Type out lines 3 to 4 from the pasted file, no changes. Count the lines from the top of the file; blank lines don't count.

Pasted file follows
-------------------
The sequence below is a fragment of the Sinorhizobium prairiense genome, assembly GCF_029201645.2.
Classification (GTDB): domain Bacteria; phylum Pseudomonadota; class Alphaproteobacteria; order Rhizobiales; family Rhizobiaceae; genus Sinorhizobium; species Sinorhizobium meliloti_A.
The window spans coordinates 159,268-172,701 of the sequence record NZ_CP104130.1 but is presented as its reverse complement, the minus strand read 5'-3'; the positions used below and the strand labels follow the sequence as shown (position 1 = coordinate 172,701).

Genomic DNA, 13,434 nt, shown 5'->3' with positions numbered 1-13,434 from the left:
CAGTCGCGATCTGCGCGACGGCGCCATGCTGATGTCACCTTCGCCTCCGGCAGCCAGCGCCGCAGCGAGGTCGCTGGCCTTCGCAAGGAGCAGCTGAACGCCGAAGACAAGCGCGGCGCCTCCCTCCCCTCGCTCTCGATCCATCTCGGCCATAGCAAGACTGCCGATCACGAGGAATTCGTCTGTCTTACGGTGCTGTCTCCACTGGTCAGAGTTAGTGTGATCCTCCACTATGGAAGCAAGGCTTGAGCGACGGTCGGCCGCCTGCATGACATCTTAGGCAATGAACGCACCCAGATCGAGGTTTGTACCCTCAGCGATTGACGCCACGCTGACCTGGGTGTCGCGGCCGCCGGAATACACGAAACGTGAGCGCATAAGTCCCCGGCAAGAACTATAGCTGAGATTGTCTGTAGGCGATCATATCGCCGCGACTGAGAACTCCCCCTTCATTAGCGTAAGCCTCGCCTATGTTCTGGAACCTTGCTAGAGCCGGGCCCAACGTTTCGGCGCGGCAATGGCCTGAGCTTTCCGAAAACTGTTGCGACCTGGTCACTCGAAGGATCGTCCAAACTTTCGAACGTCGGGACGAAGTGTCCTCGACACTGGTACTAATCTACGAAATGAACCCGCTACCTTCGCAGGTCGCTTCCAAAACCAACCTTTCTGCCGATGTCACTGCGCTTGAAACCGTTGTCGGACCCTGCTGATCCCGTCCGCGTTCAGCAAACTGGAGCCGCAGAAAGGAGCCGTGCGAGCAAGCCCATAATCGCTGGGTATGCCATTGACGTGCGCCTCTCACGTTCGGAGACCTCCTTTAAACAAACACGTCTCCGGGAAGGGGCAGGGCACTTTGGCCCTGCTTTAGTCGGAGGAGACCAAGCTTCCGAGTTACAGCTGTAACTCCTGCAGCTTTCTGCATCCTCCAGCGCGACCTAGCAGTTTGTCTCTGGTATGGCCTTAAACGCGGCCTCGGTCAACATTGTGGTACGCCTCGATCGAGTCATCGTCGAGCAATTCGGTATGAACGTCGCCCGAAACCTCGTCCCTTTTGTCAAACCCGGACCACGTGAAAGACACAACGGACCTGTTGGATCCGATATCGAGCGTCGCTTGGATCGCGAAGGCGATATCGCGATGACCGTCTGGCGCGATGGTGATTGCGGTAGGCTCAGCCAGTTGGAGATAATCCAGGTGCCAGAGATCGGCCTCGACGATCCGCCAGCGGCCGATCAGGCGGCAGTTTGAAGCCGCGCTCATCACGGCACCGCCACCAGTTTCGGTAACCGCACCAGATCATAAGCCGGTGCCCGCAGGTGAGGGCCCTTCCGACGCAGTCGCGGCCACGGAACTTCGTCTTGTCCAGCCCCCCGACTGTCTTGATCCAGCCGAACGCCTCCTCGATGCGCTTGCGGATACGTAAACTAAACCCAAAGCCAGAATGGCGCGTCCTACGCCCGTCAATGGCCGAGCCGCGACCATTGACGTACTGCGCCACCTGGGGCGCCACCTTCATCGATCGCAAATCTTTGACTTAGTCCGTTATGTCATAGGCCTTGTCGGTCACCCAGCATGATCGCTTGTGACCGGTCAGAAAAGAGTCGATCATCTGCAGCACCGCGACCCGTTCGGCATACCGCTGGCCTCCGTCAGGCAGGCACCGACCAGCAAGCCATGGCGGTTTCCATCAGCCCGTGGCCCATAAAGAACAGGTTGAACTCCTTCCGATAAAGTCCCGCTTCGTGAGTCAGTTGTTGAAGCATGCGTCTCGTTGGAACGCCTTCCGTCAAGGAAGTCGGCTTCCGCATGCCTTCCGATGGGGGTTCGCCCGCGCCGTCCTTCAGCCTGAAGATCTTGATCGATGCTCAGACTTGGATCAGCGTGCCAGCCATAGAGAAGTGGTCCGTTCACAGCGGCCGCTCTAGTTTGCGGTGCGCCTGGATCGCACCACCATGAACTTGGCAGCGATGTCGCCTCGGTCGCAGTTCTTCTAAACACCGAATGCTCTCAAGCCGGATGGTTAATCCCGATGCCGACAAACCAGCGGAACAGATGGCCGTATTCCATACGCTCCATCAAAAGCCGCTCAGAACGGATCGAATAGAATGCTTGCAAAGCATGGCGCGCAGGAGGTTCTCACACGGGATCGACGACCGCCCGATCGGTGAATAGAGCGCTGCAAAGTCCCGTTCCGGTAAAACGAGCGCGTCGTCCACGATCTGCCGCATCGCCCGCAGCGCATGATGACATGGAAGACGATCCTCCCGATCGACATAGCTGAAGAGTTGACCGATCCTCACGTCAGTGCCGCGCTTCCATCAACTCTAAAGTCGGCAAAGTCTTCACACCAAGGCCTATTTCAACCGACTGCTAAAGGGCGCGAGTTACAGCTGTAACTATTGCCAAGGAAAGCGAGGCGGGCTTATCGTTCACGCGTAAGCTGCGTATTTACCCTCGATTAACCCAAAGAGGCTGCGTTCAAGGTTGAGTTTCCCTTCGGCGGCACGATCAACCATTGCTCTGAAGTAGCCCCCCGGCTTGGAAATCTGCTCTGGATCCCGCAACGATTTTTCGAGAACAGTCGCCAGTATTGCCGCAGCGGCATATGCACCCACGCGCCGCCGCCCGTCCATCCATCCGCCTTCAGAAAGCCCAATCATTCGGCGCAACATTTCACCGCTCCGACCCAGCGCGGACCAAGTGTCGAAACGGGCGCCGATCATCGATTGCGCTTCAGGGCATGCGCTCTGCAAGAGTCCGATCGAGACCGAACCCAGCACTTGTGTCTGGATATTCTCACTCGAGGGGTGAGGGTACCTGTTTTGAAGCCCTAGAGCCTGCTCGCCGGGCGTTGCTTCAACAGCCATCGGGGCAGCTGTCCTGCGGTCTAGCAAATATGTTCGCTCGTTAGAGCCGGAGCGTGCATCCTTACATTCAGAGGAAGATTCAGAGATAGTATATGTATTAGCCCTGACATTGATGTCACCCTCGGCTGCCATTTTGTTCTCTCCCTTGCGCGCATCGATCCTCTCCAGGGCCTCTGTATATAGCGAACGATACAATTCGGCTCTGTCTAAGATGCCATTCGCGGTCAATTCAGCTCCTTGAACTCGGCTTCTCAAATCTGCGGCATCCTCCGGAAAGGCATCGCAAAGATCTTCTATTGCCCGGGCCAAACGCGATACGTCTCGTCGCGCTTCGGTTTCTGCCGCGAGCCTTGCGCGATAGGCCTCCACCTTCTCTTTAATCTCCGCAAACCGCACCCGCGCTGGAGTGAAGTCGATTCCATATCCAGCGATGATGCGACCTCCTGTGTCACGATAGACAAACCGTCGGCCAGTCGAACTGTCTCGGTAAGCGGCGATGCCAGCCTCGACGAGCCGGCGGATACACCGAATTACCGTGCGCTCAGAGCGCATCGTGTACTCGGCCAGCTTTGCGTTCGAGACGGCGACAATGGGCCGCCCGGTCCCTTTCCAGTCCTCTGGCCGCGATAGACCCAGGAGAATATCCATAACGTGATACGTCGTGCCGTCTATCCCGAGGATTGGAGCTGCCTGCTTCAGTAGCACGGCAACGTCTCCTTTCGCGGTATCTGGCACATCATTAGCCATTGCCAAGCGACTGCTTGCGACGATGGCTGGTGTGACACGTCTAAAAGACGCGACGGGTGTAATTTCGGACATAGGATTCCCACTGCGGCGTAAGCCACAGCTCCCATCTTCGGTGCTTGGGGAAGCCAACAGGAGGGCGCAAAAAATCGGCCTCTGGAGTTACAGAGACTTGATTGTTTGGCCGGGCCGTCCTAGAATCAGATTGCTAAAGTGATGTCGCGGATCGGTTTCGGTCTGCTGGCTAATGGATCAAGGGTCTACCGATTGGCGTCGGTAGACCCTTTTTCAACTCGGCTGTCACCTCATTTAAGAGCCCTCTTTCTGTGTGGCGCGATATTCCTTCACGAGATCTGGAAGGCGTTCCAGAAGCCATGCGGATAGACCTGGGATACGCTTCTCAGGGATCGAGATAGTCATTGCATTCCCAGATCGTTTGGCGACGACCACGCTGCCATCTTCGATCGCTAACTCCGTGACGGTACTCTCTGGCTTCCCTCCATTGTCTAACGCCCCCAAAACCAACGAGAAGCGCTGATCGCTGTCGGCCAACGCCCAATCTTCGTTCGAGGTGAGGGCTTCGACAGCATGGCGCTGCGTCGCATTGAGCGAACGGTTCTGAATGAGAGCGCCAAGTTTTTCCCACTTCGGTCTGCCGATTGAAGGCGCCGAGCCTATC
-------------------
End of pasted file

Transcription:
The window spans coordinates 159,268-172,701 of the sequence record NZ_CP104130.1 but is presented as its reverse complement, the minus strand read 5'-3'; the positions used below and the strand labels follow the sequence as shown (position 1 = coordinate 172,701).

Genomic DNA, 13,434 nt, shown 5'->3' with positions numbered 1-13,434 from the left: